DOUBLE REFRACTION

When ordinary light is allowed to pass through certain crystal like calcite or quartz it is split up into two refracted rays namely ordinary wave or “ O “ray and extraordinary wave or “e” ray . this phenomenon is called double refraction and the crystals showing this property called double refracted crystals .
double refraction
Both O ray and e ray are plane polarized. But their plane of polarization mutually perpendicular to each other. O ray obeys the law of refraction where as e ray doesnot velocity of o is same throughout the crystal since the refractive index remains the same where as the velocity of e ray is different in different directions due to the variations in refractive index . along direction of optic axis ( a direction passing through blunt corner ) both o ray and e ray travel with same velocity along the same path.
Lecture Notes – Optics 3: Double Refraction, Polarized Light
• Experiment: observations with optical calcite.
• Light passing through a calcite crystal is split into two rays. This process, first reported by
Erasmus Bartholinus in 1669, is called double refraction. The two rays of light are each plane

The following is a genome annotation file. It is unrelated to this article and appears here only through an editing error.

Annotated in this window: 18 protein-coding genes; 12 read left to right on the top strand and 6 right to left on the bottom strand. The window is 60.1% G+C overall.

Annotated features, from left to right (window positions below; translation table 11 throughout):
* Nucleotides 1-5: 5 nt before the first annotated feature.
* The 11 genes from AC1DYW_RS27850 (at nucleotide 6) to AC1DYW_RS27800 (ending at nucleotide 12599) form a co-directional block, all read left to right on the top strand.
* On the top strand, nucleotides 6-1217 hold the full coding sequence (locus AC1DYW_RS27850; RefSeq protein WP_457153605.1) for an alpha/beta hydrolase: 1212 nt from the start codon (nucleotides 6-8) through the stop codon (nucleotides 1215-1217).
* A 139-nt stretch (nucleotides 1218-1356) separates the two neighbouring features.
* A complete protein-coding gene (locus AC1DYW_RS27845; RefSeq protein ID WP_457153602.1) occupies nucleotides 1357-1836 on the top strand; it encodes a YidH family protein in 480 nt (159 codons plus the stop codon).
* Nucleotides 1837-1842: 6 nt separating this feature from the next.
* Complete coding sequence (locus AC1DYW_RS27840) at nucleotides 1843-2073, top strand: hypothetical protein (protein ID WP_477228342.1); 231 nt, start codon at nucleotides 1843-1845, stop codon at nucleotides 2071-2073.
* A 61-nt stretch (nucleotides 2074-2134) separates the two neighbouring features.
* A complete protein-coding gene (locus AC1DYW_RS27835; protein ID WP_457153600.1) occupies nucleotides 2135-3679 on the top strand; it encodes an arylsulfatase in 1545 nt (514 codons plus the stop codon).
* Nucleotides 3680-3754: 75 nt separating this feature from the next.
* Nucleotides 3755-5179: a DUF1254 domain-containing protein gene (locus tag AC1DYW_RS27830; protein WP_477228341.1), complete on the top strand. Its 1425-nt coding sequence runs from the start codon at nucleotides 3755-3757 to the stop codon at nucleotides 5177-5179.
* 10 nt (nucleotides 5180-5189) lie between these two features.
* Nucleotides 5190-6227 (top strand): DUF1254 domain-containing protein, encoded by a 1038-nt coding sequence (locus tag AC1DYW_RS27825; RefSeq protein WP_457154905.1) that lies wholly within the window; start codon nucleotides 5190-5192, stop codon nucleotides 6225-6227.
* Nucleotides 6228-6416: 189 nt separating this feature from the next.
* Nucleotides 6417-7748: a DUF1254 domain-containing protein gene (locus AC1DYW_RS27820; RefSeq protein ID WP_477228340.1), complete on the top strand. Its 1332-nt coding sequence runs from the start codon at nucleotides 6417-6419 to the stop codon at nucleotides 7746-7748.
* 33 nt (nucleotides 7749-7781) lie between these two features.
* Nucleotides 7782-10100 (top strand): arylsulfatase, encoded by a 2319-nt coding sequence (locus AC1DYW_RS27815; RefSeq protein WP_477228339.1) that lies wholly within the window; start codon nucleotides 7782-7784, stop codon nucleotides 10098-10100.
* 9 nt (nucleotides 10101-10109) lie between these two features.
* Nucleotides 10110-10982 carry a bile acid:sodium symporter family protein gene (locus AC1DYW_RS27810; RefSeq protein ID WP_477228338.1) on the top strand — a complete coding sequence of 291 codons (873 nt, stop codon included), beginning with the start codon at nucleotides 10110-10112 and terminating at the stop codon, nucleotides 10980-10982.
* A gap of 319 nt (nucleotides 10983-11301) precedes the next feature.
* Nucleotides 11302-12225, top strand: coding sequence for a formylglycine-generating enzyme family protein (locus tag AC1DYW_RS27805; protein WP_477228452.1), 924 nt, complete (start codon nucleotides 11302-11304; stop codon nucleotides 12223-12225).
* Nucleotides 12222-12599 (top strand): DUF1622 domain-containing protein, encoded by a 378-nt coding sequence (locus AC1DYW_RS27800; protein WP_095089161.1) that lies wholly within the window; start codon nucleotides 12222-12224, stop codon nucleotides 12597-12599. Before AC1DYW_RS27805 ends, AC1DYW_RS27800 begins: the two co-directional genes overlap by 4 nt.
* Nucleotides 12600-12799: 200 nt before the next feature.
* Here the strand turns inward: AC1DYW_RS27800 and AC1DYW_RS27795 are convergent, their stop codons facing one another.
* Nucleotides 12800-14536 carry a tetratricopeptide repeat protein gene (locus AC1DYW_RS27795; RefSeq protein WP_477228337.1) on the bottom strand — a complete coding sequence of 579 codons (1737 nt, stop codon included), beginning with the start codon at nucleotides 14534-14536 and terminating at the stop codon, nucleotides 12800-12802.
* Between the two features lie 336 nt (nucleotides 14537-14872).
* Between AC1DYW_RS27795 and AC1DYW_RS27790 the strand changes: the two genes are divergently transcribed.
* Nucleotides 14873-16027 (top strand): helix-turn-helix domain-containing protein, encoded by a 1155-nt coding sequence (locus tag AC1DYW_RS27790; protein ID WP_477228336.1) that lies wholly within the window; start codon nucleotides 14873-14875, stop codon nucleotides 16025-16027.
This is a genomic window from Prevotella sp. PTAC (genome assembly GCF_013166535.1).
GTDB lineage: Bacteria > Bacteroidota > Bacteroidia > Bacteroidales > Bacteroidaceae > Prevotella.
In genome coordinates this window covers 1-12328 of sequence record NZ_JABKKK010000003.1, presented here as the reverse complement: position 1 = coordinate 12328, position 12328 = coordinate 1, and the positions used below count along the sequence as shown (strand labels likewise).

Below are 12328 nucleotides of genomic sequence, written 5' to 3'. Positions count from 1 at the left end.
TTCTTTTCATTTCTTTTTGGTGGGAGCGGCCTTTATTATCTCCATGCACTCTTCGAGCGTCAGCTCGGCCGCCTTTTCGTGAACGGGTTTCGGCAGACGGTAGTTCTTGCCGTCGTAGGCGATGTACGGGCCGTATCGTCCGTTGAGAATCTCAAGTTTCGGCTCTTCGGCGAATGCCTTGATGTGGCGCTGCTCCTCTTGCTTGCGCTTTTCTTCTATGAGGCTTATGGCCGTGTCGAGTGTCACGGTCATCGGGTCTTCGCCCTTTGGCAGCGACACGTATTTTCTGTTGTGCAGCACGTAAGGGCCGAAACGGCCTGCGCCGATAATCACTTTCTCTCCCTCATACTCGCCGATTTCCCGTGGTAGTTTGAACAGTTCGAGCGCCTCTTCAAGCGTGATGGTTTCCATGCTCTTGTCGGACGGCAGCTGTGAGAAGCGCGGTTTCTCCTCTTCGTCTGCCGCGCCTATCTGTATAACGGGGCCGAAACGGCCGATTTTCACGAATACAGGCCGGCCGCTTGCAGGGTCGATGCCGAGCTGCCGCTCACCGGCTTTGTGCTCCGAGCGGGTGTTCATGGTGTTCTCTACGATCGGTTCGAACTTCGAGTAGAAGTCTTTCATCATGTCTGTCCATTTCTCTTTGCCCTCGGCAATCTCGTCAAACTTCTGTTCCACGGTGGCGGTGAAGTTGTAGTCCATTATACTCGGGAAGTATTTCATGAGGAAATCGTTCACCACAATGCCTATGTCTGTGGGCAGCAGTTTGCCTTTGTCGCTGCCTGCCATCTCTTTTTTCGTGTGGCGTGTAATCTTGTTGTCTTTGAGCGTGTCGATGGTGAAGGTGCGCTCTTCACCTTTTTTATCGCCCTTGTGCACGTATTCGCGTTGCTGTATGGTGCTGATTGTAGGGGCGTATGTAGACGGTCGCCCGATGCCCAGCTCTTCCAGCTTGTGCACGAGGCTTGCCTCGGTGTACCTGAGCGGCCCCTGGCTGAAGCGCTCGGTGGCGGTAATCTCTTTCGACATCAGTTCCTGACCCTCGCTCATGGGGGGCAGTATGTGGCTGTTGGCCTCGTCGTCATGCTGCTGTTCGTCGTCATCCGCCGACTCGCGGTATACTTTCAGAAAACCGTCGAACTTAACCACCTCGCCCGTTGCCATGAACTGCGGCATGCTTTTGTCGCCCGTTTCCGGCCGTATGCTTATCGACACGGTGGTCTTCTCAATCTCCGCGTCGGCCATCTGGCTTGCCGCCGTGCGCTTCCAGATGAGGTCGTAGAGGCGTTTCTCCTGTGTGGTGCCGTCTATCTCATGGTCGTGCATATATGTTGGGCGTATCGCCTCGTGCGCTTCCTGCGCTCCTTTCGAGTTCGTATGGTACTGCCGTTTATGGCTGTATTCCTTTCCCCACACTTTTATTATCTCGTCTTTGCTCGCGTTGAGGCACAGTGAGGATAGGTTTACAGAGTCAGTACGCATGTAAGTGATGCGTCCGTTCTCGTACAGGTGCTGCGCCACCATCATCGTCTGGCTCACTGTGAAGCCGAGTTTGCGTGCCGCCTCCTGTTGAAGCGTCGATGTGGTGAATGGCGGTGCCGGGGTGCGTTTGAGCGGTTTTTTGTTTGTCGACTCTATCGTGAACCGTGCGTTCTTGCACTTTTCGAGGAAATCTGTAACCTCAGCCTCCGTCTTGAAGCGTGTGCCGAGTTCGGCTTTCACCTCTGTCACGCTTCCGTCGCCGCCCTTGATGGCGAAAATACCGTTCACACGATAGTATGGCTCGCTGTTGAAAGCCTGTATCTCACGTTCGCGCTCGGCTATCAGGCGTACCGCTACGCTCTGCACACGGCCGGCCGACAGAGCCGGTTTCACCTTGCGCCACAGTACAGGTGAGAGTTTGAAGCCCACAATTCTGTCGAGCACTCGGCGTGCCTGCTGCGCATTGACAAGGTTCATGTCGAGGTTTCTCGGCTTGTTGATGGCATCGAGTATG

polarized by the calcite such that the planes of polarization are mutually perpendicular. For
normal incidence (a Snell’s law angle of 0°), the two planes of polarization are also perpendicular to the plane of incidence.
• For normal incidence (a 0° angle of incidence), Snell’s law predicts that the angle of refraction will be 0°. In the case of double refraction of a normally incident ray of light, at least one of the two rays must violate Snell’s Law as we know it. For calcite, one of the two rays does indeed obey Snell’s Law; this ray is called the ordinary ray (or O-ray). The other ray (and any ray that does not obey Snell’s Law) is an extraordinary ray (or E-ray).
• For ordinary rays the vibration direction, indicated by the electric vectors in our illustrations, is perpendicular to the ray path. For extraordinary rays, the vibration direction is not perpendicular to the ray path. The direction perpendicular to the vibration direction is called the wave normal. Although Snell’s Law is not satisfied by the ray path for extraordinary rays, it is satisfied by the wave normals of extraordinary rays. In other words, the wave normal direction for the refracted ray is related to the wave normal direction for the incident ray by Snell’s Law.

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